To the dismay of many initiative proponents, the Legislature later weakened the initiative and largely ignored the independent commission’s work this year.
The independent group had gathered input from hundreds of Utahns about their communities of interest or areas with shared policy priorities. However, the Legislature’s final maps did not appear to preserve these communities and instead separated them into different districts — potentially making it harder for a single representative to balance competing needs of these various constituencies, according to the Princeton Gerrymandering Project.
While communities of interest can form around common economic, educational or environmental goals, Romero wishes the legislative redistricting committee could also have considered racial demographics as they were drawing the lines.
“I really feel like it’s important when you’re talking about communities of interest, you look at race and ethnicity,” she said. “We’re not a colorblind society.”
Rep. Karen Kwan also said she’s disappointed state lawmakers couldn’t look at this data, adding that the new congressional lines run “right through our ethnic communities” in Salt Lake County.
And while she was generally satisfied that the House maps didn’t break up these voters, she remained concerned about legislative boundary changes that altered representation for some communities. Her district no longer includes some areas where she’s long worked to build relationships and establish trust, she said.
“I’m hoping that those kinds of changes that have happened in all of our areas … that we can make sure that our communities of color are still being reached out to by the representatives that will then be representing them,” the Taylorsville Democrat said. “Hopefully, they are not going to be disenfranchised.”
Diversity in office
Gamonal said he had a tough time getting people involved in this year’s redistricting. Many marginalized communities feel alienated from government processes and decision-makers, he said, and don’t feel that their voices will count for much.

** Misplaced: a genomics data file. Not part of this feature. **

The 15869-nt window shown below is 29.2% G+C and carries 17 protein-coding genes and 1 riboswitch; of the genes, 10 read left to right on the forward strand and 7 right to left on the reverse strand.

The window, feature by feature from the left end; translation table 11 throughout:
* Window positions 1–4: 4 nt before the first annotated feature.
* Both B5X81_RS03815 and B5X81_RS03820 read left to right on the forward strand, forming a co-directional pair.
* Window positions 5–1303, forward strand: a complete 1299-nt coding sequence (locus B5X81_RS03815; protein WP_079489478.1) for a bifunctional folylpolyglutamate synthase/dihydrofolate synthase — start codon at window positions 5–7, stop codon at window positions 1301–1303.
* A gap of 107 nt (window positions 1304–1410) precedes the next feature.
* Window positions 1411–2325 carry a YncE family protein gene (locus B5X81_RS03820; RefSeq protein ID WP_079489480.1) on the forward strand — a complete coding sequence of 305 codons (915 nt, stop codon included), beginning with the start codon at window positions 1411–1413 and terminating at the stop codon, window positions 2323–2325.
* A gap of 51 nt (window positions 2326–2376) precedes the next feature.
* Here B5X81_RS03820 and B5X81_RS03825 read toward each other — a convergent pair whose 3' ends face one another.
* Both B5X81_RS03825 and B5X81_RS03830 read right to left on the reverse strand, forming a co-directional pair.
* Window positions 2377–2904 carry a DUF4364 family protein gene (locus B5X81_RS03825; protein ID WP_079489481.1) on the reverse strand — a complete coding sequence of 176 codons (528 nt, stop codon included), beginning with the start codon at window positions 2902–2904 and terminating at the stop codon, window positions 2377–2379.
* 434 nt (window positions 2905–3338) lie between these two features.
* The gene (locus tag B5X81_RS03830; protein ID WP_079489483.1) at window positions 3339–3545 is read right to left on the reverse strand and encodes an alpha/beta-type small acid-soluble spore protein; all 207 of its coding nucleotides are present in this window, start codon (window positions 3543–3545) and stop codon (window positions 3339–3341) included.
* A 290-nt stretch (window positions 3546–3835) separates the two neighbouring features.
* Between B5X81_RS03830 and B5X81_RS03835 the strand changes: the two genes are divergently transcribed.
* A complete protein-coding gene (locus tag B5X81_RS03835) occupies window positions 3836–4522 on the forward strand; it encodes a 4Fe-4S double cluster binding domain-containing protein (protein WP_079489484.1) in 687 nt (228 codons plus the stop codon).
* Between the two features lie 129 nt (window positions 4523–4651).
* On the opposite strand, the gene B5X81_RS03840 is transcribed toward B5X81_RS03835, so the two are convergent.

“They don’t feel at home or comfortable,” he said. “They certainly don’t feel entitled to have a say in the process.”
That sense of distance can also extend to the relationships with lawmakers elected after the redistricting ends, he added.
Minority residents in many parts of Utah don’t see anyone like them in their local governments or as their state legislators. Oftentimes, Gamonal said, they turn to officials who share their ethnic or racial background, even if these politicians are representing other parts of the state.
That can increase the weight on the handful of minority state legislators, he said, adding that Romero and other Hispanic and Latino lawmakers are “champions” for communities across the state.
“But at the end of the day, a constituent needs to be able to at least vote for somebody who they feel they can walk up to and approach and talk to,” he said. “I don’t think that these maps that the Legislature passed achieve that in the House or the Senate, and certainly not the congressional maps.”
There are barriers that could be confronting minority candidates, said Ray, but he thinks things like the cost of signature gathering and running for office is the problem rather than district maps.
And Morales LLan argues that communities of color in the state have plenty of opportunities to get involved in the political process — and should do so if they’re upset with the new voting maps. It’s up to individuals to make their voices heard, he says.
“If we want a different outcome, get involved,” he said. “Talk to your neighbors. Participate in the process.”
Morales LLan, who immigrated to the U.S. from Mexico, said he never imagined he’d have the chance to sit down for meetings with former Gov. Gary Herbert or have personal numbers for members of Utah’s congressional delegation in his phone.
“I am not a rich person. Really, I am just the average citizen,” he said. “But I do participate.”